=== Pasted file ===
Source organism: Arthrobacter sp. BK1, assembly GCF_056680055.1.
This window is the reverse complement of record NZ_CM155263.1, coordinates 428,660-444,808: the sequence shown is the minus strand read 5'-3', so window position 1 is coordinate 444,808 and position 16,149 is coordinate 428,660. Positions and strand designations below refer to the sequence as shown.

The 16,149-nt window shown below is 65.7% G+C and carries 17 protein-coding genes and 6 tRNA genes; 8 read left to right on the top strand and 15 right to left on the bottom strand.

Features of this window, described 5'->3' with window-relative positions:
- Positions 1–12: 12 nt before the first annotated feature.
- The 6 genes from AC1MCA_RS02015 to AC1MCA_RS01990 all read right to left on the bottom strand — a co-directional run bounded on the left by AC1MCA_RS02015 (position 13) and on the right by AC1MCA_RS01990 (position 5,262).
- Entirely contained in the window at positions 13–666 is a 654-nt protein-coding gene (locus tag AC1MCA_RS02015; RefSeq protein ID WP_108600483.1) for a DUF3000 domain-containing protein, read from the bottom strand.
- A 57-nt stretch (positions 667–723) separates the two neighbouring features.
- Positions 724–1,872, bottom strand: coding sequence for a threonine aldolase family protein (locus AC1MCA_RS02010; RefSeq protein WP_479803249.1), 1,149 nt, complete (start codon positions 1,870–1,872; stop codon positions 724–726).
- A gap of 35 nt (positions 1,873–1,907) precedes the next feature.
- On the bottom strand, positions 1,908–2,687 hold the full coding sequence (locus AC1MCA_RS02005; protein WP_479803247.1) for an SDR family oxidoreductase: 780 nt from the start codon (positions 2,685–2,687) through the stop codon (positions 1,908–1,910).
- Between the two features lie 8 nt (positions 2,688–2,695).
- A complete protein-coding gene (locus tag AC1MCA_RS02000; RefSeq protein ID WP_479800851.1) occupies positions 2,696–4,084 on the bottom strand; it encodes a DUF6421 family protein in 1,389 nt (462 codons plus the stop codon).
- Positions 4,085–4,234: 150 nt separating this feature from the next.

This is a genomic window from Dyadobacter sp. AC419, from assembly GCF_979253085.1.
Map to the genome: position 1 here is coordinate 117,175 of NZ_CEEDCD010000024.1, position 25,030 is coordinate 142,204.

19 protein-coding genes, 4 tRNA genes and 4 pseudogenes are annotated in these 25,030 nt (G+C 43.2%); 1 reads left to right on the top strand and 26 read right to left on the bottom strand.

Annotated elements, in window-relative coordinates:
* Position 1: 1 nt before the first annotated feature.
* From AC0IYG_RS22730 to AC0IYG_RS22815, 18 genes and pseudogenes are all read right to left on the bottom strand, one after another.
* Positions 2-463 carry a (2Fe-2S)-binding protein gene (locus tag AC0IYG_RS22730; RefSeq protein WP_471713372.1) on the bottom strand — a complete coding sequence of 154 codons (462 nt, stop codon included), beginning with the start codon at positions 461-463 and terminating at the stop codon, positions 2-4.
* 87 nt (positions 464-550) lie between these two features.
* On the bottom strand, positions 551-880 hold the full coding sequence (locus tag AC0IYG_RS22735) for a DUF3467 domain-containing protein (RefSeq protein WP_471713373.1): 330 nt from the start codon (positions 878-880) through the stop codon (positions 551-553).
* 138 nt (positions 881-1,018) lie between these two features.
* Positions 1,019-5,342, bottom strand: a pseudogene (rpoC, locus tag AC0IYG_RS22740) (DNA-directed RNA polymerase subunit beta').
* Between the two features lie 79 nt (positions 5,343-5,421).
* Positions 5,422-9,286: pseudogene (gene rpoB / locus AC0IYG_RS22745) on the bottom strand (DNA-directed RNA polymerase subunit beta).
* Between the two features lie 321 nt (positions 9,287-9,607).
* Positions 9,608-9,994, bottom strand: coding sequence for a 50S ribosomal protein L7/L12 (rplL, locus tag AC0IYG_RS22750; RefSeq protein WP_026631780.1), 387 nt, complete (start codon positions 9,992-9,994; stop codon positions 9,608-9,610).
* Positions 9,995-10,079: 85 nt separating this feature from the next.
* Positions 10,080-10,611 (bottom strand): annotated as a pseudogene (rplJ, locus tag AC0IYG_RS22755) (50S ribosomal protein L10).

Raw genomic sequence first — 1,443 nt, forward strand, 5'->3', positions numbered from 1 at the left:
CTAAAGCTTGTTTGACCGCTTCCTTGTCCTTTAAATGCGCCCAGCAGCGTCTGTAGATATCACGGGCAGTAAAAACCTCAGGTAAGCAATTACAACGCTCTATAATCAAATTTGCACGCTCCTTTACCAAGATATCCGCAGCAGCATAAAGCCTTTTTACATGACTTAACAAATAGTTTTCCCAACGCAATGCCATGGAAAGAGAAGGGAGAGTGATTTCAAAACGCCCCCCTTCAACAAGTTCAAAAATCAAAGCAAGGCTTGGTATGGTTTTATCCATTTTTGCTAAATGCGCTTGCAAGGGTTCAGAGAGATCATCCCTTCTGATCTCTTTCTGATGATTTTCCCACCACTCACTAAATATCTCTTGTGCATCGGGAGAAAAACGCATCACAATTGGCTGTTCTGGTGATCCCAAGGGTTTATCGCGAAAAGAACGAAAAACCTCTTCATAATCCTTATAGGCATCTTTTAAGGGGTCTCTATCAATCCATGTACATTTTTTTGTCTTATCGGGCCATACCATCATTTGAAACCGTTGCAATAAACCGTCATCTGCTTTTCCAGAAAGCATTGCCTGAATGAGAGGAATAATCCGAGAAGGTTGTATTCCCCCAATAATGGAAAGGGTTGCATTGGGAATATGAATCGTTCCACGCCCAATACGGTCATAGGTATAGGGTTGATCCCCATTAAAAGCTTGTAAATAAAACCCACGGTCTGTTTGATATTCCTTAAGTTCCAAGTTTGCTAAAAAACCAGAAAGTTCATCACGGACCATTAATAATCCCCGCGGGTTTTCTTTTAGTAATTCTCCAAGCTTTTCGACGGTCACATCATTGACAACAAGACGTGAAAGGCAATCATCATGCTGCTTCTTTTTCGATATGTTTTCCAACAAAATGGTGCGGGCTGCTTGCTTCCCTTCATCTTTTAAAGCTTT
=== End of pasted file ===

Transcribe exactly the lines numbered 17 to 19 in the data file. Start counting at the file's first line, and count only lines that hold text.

19 protein-coding genes, 4 tRNA genes and 4 pseudogenes are annotated in these 25,030 nt (G+C 43.2%); 1 reads left to right on the top strand and 26 read right to left on the bottom strand.

Annotated elements, in window-relative coordinates:
* Position 1: 1 nt before the first annotated feature.